Despite Trials, Shae Suiaunoa’s Love For The Game is Back
LARAMIE -- A brief glance into the offensive backfield led to a wild celebration Shae Suiaunoa wanted nothing to do with.
Perched at Wyoming's 10-yard line, CJ Harris stumbled into his five-step drop, never losing sight of his 6-foot-6 target, who was headed directly for the back, left pylon inside Arizona Stadium.
Ohio's quarterback arched the throw. Tight end Tyler Foster made a perfect adjustment on the overtime heave and hauled it in with two extended hands before rolling out of the back of the end zone with the game-winning snag.
The party was officially on.
"I remember getting up and just seeing their team celebrating and running to him," UW's then-sophomore outside linebacker said, recalling the final futile seconds of the Cowboys' 30-27 loss to the Bobcats in last December's Arizona Bowl. "I'm just going to hold that in until next season."
Foster was Suiaunoa's responsibility on that play. It was an empty formation, meaning the ball would either hit the desert skies or get tucked under Harris' arm. Man-to-man, Suiaunoa was in lock step with Foster. That is until he made the mistake of taking that quick peek.
"I kind of lost the touch of him, so I kind of lost where he was," he said. "He drifted off from me and then I had to try and catch up. It was an 'oh-crap moment.' It was a really good ball. It was a tough play, for sure."
That is just one example of the on-field education Suiaunoa received last fall.
At times it felt like a crash course. Those things will happen when you are a first-year starter at a relatively unknown position.
That's the message Suiaunoa -- and his coaches -- attempted to relay throughout a 2022 season that featured 73 tackles, 2.5 sacks, an interception and a couple of pass breakups. The Houston native was the second-leading tackler on the roster and the only linebacker to pick off a pass.
That's the good news.
One number, however, is imprinted in his mind -- 21.
That's the number of tackles Suiaunoa missed last year, by far the most on the team.
When asked about the woes in that category, and singling out the former 3-star high school quarterback, Wyoming's head coach didn't even let the question play out.
"Way too many," Craig Bohl said. "... He would be at the point of attack and wouldn't finish stuff off. He either bumped guys or didn't wrap up. That was a common theme."
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How can he improve? By playing, Bohl said, reiterating that the instincts are there. If you ask the man himself, technique -- or lack there of -- led to a challenging season in the film room.
Suiaunoa whiffed on 14 tackles through the Cowboys' first six games, according to his position coach, Aaron Bohl. Like his father, Bohl was quick to point out No. 43 always seemed to be "Johnny on the spot." Still, he missed seven more tackles over the final three outings.
"It's definitely a positive to take away that I was there a lot of times, but, you know, that's not always going to win games," Suiaunoa said.
A mid-season labrum tear in his shoulder certainly didn't help matters, but the 6-foot-3, 231-pound junior isn't about to use that as an excuse. Suiaunoa is soft-spoken and has a gentle nature. He is also notoriously hard on himself.
"He is very self-aware," Aaron Bohl said. "You know, you talk to him and he doesn't give himself enough credit for the things he does well. He's working hard at it. Every year he has been here, he's had substantial growth. I'm excited for him this next year and expect a huge growth in that area."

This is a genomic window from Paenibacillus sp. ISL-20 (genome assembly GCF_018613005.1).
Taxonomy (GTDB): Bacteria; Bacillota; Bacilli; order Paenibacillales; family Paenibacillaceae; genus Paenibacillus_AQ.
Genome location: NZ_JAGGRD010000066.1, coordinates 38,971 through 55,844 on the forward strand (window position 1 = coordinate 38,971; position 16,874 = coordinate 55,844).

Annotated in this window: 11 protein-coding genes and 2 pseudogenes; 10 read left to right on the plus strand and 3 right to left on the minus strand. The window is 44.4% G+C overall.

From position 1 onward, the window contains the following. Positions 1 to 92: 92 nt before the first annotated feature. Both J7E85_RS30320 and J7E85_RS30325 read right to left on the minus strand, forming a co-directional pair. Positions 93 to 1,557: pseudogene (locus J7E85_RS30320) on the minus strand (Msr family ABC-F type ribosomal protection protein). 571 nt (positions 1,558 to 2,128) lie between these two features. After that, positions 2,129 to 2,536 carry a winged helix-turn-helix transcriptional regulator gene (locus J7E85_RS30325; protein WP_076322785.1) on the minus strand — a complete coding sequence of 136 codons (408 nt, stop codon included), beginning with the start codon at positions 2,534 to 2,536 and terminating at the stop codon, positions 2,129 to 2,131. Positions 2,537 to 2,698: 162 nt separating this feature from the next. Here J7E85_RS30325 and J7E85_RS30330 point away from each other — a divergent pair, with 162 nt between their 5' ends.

Entering last season, the most tackles Suiaunoa tallied in a season was eight. That came during the 2020 COVID-19-shortened campaign where the name of the game was all hands on deck. He had that many stops alone in a Week 3 meeting with Northern Colorado, where he was named the Mountain West Defensive Player of the Week.
Suiaunoa also added a quarterback sack, a tackle for loss and a fourth-quarter interception that he still hears about to this day.
"It's always important to try to score on defense," Wyoming head coach Craig Bohl said during that weekly press conference. "We came close. Suiaunoa -- I'm going to call him 'Wrong-way Shae' -- had a wide-open path. I think all the people in the end zone were saying, 'run this way,' and he ran that way into a bunch of other guys."
That was 2022 in a nutshell for Suiaunoa.
Questions, though, still remain. Because of off-season surgery, Suiaunoa was unable to participate in spring practice. In the meantime, Connor Shay, one of the many linebackers behind him on the depth chart, turned heads. Craig Bohl even mentioned him as a potential starter this fall.
Shay won't be replacing Easton Gibbs, the team's leading tackler, in the middle. Suiaunoa knows full well what that means.
Before he returns to the field for summer workouts and even thinks about the task at hand, Suiaunoa instead reflects. This will be his fifth season in Laramie. He still has two years of eligibility remaining. Before last August, he had appeared in just 22 games. A majority of that work came on special teams. It included zero starts.
He sat in the wings behind guys like Logan Wilson, Chad Muma and Cassh Maluia. It's easy to see how doubts can creep.
Despite the trials of the year that was, Suiaunoa is confident this is his calling. It was worth the wait.
"That was a long time coming," he said, a slight grin creasing his face. "It was a lot of fun. Once I got to the end of the season, you know, I had that love for football again."
University of Wyoming’s Top 50 Football Players
- University of Wyoming’s Top 50 Football Players